Villista issues

Jalisco Villista

So-called Villista/Convencionista factions on the southwest of the state issued a series of notes to facilitate commerce. As these were very local (DelgadoRicardo Delgado, Las Monedas Jaliscienses durante la Epoca Revolucionaria, Guadalajara, 1938 does not mention them) and related to the eventual losers, little is known about them, including their sequencing. There was a wide variety of types, which might be down to different issues or differences within issues.

Among the military commanders were Roberto Moreno, Pedro Zamora, José Sánchez Gómez and Vicente Alonso Teodoro. Roberto Moreno was a prominent hacendado in Unión de Tula. At his hacienda de San Clemente the constant demands from military chiefs led him to take up arms and form a self-defence militia. He joined forces with Pedro Zamora to gain control over a wide swathe of territory. Despite being a major landowner, in his jurisdiction he abolished the tiendas de raya and cancelled workers’ debts. Moreno refused offers of amnesty and continued fighting until his death in 1917.

In contrast, Pedro Zamora was born to a poor peasant family in El Limón, in 1890. After a vicious youth he formed a group that adopted Constitutionalism and joined Obregón when he arrived in Jalisco. He followed Lucio Blanco in supporting the Convention and after a defeat, regrouped in Unión de Tula, where he declared himself a Convencionista and proclaimed religious liberty, in contrast to Manuel Dieguez’ anti-clericalism. With Roberto Moreno he attacked Díeguez’ forces, and in 1915 the Villista governor, Julián Medina, named him jefe militar of Autlán. After Villa’s defeat, the Carrancistas launched a campaign against Zamora and on 16 October 1916 Ramón F. Iturbe defeated him in Unión de Tula and, a little later, in El Grullo. He still had solid support in the region, violently refused an offer of amnesty by sacking Cocula, and continued to attack federal and state troops. The government finally mobilised 12,000 troops to get him. He surrendered on 12 November 1920 and was assigned to the hacienda of Canutillo, Durango, under Villa’s responsibility. He went missing in February 1921, was arrested in Mexico City and executed.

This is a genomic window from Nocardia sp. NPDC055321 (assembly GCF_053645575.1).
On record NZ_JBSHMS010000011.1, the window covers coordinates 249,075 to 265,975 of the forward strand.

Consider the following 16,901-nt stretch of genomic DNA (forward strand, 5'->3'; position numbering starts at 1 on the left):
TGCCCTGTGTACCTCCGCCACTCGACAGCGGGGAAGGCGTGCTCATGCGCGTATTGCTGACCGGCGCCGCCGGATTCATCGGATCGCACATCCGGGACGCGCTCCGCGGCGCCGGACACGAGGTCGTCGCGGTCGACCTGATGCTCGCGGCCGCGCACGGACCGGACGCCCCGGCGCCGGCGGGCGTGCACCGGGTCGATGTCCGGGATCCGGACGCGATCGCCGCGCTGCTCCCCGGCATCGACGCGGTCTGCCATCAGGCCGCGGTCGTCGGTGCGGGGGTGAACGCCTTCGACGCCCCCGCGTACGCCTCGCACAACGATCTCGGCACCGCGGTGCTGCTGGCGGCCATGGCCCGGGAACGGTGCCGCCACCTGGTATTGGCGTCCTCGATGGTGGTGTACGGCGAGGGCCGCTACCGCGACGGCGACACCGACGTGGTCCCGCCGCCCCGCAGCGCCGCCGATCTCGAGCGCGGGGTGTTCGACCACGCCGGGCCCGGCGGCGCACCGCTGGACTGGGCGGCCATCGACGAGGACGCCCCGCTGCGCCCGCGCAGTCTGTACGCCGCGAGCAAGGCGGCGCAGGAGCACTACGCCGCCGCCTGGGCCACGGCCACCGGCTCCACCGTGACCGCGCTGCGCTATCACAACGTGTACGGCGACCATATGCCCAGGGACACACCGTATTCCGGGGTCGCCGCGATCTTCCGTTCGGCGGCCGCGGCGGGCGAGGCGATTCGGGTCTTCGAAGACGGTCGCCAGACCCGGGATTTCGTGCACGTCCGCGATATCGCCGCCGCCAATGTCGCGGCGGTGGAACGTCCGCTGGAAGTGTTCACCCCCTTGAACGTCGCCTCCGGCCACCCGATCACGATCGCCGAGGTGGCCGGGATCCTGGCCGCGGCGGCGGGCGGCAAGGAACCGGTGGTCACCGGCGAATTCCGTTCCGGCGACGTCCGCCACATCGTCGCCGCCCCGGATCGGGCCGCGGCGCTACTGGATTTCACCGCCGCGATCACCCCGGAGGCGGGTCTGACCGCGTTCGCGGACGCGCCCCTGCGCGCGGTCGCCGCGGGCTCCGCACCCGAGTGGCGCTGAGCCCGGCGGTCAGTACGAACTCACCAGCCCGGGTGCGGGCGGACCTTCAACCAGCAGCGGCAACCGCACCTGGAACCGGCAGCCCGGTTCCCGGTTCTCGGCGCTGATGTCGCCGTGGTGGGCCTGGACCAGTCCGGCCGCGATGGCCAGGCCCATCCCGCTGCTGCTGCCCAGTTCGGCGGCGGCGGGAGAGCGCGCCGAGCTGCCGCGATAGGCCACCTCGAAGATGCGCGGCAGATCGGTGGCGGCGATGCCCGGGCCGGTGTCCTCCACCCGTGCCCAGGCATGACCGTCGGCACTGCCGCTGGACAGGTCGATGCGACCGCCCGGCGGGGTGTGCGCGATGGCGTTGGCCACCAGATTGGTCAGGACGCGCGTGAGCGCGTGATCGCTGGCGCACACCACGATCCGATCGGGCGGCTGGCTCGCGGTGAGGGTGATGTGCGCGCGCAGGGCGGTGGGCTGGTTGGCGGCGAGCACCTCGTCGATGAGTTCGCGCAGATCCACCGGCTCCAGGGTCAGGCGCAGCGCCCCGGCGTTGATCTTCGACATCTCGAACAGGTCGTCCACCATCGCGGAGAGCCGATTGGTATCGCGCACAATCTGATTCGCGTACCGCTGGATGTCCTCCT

José Sánchez Gómez was a farmer and businessmen in La Huerta, where he enjoyed prestige as the local cacique. He also rebelled against the Constitutionalists’ attacks on his property, and held out until he accepted an amnesty in 1920.

Vicente Alonso Teodoro was a bandit under sentence of death who declared himself a Villista to justify his acts.

La Brigada "Moreno"

A series of notes issued by the Brigada Moreno in Autlán were printed four to a sheet with one 5c, one 20c and two 50c. There were different designs.

EJERCITO CONVENCIONISTA in block lettering

Ejercito Convencionista 50c block 1

Ejercito Convencionista 50c block 1 reverse

Ejercito Convencionista 50c

Ejercito Convencionista 50c reverse

EJERCITO CONVENCIONISTA in thin block letters with a wavy border to the centre box